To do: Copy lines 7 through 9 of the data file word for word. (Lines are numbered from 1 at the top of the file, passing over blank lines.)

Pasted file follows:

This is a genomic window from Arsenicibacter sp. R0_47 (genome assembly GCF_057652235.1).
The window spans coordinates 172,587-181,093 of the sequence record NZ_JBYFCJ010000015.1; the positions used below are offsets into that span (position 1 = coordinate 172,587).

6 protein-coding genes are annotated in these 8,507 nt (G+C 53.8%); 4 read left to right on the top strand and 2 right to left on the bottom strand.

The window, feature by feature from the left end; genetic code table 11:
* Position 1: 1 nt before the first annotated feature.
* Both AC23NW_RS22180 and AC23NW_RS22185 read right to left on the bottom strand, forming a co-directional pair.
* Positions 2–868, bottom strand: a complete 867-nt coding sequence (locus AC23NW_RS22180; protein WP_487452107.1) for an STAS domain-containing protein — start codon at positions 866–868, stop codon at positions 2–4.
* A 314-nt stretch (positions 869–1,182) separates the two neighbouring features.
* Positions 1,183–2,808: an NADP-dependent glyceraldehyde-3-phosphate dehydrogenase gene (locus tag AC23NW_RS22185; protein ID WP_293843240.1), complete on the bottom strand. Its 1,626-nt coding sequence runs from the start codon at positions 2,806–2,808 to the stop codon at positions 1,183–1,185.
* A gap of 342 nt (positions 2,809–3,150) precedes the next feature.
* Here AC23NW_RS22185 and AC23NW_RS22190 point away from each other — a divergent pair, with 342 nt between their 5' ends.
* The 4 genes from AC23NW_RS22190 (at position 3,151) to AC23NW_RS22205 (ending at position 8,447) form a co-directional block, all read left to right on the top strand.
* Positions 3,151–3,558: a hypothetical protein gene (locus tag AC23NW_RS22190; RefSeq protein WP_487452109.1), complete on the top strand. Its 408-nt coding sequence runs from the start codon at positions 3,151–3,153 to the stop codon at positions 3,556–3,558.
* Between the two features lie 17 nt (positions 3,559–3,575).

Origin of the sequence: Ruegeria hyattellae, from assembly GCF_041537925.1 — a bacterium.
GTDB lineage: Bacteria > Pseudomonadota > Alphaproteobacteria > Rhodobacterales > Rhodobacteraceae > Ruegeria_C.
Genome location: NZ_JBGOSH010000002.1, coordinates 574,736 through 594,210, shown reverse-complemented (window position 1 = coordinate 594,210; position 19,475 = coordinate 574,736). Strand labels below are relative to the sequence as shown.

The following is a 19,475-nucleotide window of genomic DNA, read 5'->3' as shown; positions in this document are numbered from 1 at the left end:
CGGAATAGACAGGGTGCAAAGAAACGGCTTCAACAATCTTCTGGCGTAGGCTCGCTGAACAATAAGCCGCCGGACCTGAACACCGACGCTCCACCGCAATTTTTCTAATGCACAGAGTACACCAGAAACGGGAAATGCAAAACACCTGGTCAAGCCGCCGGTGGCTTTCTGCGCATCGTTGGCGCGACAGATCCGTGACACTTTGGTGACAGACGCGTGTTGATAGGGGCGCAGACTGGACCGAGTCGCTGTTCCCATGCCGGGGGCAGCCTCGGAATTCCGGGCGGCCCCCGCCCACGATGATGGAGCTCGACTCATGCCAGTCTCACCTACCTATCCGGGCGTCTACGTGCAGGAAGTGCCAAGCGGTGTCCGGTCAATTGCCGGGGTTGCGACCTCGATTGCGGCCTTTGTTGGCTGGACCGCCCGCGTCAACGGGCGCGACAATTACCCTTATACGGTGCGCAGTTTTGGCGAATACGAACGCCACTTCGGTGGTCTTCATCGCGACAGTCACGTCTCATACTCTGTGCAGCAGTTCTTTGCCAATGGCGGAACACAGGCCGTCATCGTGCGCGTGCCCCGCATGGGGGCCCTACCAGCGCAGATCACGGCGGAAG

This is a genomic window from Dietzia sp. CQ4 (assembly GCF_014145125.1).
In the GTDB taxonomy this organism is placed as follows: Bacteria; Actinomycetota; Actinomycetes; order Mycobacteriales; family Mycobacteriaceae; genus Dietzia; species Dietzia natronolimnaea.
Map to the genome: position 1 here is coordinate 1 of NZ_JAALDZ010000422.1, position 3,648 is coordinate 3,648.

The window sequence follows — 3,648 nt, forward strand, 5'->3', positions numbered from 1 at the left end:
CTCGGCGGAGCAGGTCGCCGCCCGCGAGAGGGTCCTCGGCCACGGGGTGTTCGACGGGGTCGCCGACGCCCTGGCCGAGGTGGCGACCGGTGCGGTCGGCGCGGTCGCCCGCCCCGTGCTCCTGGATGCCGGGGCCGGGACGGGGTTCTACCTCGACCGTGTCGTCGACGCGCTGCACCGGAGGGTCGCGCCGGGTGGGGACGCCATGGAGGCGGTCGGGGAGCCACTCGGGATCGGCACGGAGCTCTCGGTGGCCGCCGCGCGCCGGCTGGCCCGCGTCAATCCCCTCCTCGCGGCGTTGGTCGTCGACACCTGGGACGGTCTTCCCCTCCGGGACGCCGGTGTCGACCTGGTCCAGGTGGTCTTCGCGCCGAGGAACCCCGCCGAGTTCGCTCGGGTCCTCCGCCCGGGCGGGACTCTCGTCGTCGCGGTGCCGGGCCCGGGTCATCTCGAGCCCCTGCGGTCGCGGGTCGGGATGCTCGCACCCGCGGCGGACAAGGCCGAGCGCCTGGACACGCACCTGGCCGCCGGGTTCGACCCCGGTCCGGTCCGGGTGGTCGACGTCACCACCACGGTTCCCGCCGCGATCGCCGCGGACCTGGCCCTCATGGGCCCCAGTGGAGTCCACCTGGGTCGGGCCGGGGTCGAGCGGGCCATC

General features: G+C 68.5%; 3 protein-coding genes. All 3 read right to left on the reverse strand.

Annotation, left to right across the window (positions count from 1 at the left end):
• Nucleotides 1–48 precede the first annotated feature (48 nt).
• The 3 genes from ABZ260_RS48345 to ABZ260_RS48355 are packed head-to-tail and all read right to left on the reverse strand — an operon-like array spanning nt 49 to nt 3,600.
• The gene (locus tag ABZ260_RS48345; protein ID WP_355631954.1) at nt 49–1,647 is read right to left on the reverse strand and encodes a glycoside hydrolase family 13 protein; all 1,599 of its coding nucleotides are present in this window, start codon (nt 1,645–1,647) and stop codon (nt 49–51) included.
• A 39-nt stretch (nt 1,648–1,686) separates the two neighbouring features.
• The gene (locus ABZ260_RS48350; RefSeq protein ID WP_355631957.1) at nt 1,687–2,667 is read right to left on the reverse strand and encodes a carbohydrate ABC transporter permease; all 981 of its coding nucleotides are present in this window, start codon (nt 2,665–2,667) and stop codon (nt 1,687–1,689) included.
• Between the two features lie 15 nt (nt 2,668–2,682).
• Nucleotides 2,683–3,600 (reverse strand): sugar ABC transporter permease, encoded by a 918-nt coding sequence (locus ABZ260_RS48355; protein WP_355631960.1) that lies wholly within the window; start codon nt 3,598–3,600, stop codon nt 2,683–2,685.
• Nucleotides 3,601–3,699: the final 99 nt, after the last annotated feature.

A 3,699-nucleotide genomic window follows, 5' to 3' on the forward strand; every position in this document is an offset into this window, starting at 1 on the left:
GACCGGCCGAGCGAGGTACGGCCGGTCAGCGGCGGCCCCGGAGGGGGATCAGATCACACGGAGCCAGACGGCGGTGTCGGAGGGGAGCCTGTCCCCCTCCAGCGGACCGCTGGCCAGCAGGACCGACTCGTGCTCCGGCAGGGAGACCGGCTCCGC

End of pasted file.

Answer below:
* Positions 2–868, bottom strand: a complete 867-nt coding sequence (locus AC23NW_RS22180; protein WP_487452107.1) for an STAS domain-containing protein — start codon at positions 866–868, stop codon at positions 2–4.
* A 314-nt stretch (positions 869–1,182) separates the two neighbouring features.
* Positions 1,183–2,808: an NADP-dependent glyceraldehyde-3-phosphate dehydrogenase gene (locus tag AC23NW_RS22185; protein ID WP_293843240.1), complete on the bottom strand. Its 1,626-nt coding sequence runs from the start codon at positions 2,806–2,808 to the stop codon at positions 1,183–1,185.